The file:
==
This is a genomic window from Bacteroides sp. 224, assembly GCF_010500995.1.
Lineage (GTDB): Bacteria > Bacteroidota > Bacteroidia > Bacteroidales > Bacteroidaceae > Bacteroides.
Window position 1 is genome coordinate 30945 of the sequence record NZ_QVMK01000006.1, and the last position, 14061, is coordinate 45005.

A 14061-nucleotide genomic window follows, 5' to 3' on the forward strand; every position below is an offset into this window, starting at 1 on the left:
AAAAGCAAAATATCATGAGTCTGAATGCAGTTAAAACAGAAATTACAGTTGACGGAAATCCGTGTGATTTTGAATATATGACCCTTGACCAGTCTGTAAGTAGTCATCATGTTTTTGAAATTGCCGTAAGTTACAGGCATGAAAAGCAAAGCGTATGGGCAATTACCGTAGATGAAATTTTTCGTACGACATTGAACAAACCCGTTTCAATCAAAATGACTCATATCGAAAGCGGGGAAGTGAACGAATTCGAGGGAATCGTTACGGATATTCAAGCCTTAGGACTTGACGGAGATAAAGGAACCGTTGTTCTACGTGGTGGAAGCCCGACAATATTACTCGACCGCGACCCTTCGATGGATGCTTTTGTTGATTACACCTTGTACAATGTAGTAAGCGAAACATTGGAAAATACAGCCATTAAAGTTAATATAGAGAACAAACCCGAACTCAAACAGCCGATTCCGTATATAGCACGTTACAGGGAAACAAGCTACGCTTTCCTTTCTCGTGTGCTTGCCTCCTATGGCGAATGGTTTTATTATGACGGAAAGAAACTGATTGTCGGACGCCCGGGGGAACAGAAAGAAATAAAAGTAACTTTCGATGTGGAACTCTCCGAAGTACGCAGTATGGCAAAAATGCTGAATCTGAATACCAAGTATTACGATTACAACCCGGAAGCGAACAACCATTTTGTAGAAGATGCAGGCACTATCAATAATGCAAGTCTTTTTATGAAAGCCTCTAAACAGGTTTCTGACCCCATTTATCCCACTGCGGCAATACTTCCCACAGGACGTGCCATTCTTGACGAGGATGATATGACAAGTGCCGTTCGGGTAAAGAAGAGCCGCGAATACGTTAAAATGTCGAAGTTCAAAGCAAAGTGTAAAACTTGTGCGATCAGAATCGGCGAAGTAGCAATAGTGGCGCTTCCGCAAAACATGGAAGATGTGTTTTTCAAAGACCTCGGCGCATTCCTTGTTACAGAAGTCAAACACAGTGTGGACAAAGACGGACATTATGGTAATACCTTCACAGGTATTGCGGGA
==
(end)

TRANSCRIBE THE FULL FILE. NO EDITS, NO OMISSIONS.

This is a genomic window from Bacteroides sp. 224, assembly GCF_010500995.1.
Lineage (GTDB): Bacteria > Bacteroidota > Bacteroidia > Bacteroidales > Bacteroidaceae > Bacteroides.
Window position 1 is genome coordinate 30945 of the sequence record NZ_QVMK01000006.1, and the last position, 14061, is coordinate 45005.

A 14061-nucleotide genomic window follows, 5' to 3' on the forward strand; every position below is an offset into this window, starting at 1 on the left:
AAAAGCAAAATATCATGAGTCTGAATGCAGTTAAAACAGAAATTACAGTTGACGGAAATCCGTGTGATTTTGAATATATGACCCTTGACCAGTCTGTAAGTAGTCATCATGTTTTTGAAATTGCCGTAAGTTACAGGCATGAAAAGCAAAGCGTATGGGCAATTACCGTAGATGAAATTTTTCGTACGACATTGAACAAACCCGTTTCAATCAAAATGACTCATATCGAAAGCGGGGAAGTGAACGAATTCGAGGGAATCGTTACGGATATTCAAGCCTTAGGACTTGACGGAGATAAAGGAACCGTTGTTCTACGTGGTGGAAGCCCGACAATATTACTCGACCGCGACCCTTCGATGGATGCTTTTGTTGATTACACCTTGTACAATGTAGTAAGCGAAACATTGGAAAATACAGCCATTAAAGTTAATATAGAGAACAAACCCGAACTCAAACAGCCGATTCCGTATATAGCACGTTACAGGGAAACAAGCTACGCTTTCCTTTCTCGTGTGCTTGCCTCCTATGGCGAATGGTTTTATTATGACGGAAAGAAACTGATTGTCGGACGCCCGGGGGAACAGAAAGAAATAAAAGTAACTTTCGATGTGGAACTCTCCGAAGTACGCAGTATGGCAAAAATGCTGAATCTGAATACCAAGTATTACGATTACAACCCGGAAGCGAACAACCATTTTGTAGAAGATGCAGGCACTATCAATAATGCAAGTCTTTTTATGAAAGCCTCTAAACAGGTTTCTGACCCCATTTATCCCACTGCGGCAATACTTCCCACAGGACGTGCCATTCTTGACGAGGATGATATGACAAGTGCCGTTCGGGTAAAGAAGAGCCGCGAATACGTTAAAATGTCGAAGTTCAAAGCAAAGTGTAAAACTTGTGCGATCAGAATCGGCGAAGTAGCAATAGTGGCGCTTCCGCAAAACATGGAAGATGTGTTTTTCAAAGACCTCGGCGCATTCCTTGTTACAGAAGTCAAACACAGTGTGGACAAAGACGGACATTATGGTAATACCTTCACAGGTATTGCGGGA